Mike Budenholzer's Bucks legacy will be complicated – and enduring

Any accounting of Mike Budenholzer’s time in Milwaukee should start here: When he took the job in 2018, the Bucks hadn’t won a postseason series since 2001. In his five years on the job, they won eight, including all four they played in 2021 en route to the franchise’s first championship in 50 years.

It doesn’t finish there, and there are a lot of threads to try and untangle now that Budenholzer’s tenure with the organization (triumphant in so many ways, disappointing in so many others) is officially over. But let’s go back to the beginning.

Schematically, the Bucks were a mess before Budenholzer arrived. Jason Kidd’s blitz-heavy defense, whether under his care or that of interim replacement Joe Prunty, had been solved and exploited many times over. The team’s offense was aimless, congested, and frustratingly slow, with few discernible organizing principles. Giannis Antetokounmpo had grown into one of the most terrifying two-way forces in the league, and Khris Middleton had developed into a worthy sidekick, but Milwaukee had little to show for it, having peaked as a 44-win first-round out.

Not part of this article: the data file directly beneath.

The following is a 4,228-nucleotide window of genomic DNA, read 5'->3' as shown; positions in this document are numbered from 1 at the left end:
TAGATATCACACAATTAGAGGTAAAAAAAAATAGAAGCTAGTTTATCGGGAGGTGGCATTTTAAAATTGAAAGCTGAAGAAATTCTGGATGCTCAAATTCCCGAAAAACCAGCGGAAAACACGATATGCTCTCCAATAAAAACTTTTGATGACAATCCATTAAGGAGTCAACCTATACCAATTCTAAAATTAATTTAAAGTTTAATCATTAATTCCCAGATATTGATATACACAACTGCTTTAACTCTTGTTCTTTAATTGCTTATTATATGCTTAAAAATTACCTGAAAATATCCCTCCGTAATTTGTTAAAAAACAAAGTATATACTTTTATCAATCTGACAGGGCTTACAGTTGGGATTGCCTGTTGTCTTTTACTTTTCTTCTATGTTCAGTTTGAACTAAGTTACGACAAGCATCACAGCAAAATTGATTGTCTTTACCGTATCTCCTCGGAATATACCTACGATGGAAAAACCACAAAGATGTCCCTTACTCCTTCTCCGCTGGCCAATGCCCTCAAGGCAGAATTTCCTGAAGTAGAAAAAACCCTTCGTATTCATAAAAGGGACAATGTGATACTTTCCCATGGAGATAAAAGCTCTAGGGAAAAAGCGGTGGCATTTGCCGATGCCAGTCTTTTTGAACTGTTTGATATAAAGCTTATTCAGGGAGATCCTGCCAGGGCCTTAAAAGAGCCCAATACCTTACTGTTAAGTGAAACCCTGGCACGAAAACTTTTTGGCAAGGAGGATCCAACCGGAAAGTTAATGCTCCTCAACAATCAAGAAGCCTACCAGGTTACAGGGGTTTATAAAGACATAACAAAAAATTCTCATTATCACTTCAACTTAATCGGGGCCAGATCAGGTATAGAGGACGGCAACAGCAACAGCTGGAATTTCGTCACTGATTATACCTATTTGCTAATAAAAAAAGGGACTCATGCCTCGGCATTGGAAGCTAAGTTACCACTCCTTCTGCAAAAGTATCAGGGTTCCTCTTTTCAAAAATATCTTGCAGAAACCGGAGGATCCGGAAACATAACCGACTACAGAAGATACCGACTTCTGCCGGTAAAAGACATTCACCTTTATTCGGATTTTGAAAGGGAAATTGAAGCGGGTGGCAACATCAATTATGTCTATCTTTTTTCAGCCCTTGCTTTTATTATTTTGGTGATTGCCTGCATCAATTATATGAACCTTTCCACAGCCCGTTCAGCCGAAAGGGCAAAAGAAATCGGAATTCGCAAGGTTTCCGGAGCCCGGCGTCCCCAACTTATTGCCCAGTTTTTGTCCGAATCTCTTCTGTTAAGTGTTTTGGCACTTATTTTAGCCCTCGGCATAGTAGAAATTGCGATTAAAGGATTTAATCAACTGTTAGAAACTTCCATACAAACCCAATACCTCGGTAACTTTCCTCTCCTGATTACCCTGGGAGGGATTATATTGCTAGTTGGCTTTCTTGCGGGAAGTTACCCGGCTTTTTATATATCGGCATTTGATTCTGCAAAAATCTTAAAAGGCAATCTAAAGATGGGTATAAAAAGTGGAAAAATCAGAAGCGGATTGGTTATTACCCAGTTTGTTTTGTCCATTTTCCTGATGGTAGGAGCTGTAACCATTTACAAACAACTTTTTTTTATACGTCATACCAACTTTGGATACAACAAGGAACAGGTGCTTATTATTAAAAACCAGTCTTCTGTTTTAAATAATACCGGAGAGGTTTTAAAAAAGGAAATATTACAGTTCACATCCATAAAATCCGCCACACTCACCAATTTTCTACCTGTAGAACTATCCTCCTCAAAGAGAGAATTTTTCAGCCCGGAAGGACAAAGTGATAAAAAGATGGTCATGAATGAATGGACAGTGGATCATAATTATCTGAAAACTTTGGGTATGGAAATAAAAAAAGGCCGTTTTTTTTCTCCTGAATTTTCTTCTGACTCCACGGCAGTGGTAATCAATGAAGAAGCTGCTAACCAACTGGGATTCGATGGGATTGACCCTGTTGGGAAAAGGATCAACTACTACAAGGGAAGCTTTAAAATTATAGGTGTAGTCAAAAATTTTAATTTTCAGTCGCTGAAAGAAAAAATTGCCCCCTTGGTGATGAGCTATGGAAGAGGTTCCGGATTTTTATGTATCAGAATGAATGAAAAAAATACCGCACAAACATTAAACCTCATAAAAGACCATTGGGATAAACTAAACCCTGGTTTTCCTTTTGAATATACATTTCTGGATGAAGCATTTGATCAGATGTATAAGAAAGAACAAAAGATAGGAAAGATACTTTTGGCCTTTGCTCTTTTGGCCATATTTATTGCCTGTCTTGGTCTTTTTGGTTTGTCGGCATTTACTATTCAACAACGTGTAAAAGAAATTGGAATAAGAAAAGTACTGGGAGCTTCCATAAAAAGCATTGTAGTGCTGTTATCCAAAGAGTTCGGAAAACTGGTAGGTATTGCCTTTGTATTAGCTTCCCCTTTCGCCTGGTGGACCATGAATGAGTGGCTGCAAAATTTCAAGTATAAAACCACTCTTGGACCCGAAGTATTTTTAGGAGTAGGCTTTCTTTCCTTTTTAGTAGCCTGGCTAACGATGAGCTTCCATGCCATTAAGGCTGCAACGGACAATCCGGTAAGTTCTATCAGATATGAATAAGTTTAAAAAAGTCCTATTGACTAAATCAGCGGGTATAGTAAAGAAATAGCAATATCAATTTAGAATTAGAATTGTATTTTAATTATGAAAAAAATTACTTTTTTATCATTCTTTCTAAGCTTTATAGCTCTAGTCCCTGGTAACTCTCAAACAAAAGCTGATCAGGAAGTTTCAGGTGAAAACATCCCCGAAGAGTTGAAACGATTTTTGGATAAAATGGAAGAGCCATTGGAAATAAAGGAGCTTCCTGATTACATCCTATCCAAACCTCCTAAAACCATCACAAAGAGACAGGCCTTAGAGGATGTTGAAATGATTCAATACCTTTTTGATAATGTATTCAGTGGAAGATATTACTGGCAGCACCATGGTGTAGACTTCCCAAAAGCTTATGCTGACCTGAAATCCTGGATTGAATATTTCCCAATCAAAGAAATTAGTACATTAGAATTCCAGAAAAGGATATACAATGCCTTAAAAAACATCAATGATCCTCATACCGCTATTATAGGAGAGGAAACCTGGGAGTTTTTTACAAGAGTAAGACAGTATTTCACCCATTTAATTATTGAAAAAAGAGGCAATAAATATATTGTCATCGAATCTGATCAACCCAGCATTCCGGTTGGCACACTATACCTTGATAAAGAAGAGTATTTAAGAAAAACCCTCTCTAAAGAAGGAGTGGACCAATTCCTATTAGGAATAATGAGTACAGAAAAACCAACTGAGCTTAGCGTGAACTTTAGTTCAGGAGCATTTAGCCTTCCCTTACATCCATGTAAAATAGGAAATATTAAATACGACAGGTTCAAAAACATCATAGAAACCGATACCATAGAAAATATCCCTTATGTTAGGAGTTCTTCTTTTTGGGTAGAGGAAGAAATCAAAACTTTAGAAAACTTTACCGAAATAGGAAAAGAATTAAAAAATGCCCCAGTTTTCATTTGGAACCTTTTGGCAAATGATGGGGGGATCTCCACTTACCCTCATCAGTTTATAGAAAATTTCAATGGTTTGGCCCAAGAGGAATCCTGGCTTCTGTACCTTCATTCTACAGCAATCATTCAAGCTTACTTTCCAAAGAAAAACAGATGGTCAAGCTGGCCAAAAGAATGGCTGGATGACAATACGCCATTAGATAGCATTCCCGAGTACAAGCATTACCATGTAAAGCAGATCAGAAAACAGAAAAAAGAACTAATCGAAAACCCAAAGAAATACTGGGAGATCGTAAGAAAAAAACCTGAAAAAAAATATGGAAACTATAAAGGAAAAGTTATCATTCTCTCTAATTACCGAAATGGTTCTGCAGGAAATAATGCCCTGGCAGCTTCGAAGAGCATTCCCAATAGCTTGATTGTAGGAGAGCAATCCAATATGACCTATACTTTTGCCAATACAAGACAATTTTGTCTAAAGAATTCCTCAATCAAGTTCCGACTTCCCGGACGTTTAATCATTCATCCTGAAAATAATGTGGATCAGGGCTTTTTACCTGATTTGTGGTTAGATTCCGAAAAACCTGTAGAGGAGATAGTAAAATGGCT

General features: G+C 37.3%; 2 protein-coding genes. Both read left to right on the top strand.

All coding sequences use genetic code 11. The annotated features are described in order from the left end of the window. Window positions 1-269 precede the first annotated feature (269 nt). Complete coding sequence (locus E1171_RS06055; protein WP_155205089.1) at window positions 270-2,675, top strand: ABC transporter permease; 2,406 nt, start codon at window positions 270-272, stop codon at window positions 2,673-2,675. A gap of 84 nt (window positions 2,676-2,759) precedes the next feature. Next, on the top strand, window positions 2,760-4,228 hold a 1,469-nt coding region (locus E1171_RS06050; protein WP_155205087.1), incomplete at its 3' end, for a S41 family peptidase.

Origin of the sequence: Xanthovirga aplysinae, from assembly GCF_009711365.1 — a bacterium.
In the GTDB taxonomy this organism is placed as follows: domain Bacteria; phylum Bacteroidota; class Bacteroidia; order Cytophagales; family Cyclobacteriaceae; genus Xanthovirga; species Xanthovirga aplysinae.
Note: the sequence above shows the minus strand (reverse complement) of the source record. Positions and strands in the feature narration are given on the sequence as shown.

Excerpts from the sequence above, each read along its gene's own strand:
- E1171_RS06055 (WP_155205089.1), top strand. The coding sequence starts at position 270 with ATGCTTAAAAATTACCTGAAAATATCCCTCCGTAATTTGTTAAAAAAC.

Budenholzer came in and undertook a full-scale stylistic renovation. He dialed back the aggressiveness on defense, crafting a drop-and-chase system that invited long jumpers and prioritized rim protection at all costs. He relied on the screen-evading physicality and rear-view pressure of Eric Bledsoe (and later Jrue Holiday) to funnel ball-handlers into the sunlight-blotting duo of Antetokounmpo and Brook Lopez. It was a perfect marriage of system and personnel that allowed the Bucks to take away the highest-value shots on the court, clean the defensive glass, and defend without fouling. They posted the league’s best defensive rating in Budenholzer’s first season at the helm. The following season, they authored the ninth-best defense of all time relative to league average.

At the offensive end, Budenholzer enhanced the team’s spacing, overhauled its structure, and turbocharged its pace. Seemingly overnight, he turned the sludgy Bucks into an uptempo, four-out, 3-point bombing machine powered by the most souped-up drive-and-kick engine in the sport. They finished no worse than eighth in offensive efficiency in any of Budenholzer’s seasons until this last one when Middleton played just 33 games. Milwaukee racked up 23 more regular-season wins (271) than any other team during his tenure.